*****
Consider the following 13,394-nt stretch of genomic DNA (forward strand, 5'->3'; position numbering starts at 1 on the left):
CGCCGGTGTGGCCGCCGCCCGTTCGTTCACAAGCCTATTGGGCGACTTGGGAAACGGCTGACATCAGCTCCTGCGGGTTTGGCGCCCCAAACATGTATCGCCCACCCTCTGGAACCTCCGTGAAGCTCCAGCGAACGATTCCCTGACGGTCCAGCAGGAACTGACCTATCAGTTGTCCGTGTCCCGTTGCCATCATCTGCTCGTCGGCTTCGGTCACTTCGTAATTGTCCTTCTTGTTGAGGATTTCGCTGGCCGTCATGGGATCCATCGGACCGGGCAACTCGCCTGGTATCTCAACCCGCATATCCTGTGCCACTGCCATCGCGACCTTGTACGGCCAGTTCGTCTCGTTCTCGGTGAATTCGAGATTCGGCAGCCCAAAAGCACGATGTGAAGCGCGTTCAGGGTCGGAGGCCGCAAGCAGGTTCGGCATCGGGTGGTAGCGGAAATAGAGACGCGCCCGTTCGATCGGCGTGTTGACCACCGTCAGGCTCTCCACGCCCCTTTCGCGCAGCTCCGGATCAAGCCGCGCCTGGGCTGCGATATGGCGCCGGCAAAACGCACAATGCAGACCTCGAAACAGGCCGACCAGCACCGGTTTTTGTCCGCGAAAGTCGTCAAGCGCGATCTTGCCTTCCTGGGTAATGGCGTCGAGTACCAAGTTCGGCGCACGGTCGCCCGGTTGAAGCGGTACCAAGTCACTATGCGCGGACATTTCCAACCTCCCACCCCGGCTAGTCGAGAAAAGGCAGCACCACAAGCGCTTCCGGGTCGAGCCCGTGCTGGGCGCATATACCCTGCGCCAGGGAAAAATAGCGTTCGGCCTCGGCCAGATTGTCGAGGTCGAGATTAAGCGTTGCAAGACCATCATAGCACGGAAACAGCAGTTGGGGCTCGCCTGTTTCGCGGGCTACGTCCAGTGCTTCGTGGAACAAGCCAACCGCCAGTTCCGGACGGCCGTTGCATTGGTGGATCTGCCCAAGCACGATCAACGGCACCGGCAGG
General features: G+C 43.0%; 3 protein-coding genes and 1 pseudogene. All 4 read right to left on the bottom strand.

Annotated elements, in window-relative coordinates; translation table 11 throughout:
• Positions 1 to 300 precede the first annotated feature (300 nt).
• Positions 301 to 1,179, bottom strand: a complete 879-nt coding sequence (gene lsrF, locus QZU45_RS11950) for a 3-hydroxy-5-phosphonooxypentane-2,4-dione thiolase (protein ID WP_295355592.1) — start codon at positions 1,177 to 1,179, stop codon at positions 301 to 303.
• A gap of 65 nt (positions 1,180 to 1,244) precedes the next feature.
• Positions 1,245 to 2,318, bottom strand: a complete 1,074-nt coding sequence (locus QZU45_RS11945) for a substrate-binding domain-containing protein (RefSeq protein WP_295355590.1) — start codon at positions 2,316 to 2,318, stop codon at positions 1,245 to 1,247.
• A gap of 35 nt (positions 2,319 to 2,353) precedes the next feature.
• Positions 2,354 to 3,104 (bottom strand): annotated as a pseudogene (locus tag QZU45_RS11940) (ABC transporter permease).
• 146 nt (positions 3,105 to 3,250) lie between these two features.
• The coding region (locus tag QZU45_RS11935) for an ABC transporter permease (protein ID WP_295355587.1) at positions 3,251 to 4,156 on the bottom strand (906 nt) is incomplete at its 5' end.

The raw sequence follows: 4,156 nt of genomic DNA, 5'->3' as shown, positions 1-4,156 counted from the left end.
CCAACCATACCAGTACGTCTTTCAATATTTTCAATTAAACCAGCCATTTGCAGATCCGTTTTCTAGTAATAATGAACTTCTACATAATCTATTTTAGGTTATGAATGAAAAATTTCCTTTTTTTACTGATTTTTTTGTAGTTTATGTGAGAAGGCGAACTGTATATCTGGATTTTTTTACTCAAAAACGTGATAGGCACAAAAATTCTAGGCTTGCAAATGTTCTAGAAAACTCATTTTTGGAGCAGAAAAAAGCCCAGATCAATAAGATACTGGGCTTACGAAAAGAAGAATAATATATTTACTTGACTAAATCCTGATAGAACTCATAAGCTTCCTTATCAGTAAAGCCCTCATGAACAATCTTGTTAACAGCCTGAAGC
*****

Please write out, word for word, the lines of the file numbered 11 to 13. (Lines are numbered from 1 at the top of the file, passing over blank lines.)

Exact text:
• 146 nt (positions 3,105 to 3,250) lie between these two features.
• The coding region (locus tag QZU45_RS11935) for an ABC transporter permease (protein ID WP_295355587.1) at positions 3,251 to 4,156 on the bottom strand (906 nt) is incomplete at its 5' end.

The raw sequence follows: 4,156 nt of genomic DNA, 5'->3' as shown, positions 1-4,156 counted from the left end.